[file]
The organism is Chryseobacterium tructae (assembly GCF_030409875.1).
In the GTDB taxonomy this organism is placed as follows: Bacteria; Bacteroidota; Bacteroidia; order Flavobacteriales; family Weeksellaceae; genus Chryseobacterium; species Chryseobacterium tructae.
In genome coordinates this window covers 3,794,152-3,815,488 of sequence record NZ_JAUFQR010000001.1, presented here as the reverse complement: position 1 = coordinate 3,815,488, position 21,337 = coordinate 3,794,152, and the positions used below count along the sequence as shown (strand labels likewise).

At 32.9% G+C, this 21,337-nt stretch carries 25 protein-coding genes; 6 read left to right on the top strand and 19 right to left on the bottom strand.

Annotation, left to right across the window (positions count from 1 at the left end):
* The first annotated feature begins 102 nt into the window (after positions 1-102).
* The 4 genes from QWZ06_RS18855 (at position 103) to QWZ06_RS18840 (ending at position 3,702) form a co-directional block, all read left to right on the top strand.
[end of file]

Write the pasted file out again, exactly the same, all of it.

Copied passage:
The organism is Chryseobacterium tructae (assembly GCF_030409875.1).
In the GTDB taxonomy this organism is placed as follows: Bacteria; Bacteroidota; Bacteroidia; order Flavobacteriales; family Weeksellaceae; genus Chryseobacterium; species Chryseobacterium tructae.
In genome coordinates this window covers 3,794,152-3,815,488 of sequence record NZ_JAUFQR010000001.1, presented here as the reverse complement: position 1 = coordinate 3,815,488, position 21,337 = coordinate 3,794,152, and the positions used below count along the sequence as shown (strand labels likewise).

At 32.9% G+C, this 21,337-nt stretch carries 25 protein-coding genes; 6 read left to right on the top strand and 19 right to left on the bottom strand.

Annotation, left to right across the window (positions count from 1 at the left end):
* The first annotated feature begins 102 nt into the window (after positions 1-102).
* The 4 genes from QWZ06_RS18855 (at position 103) to QWZ06_RS18840 (ending at position 3,702) form a co-directional block, all read left to right on the top strand.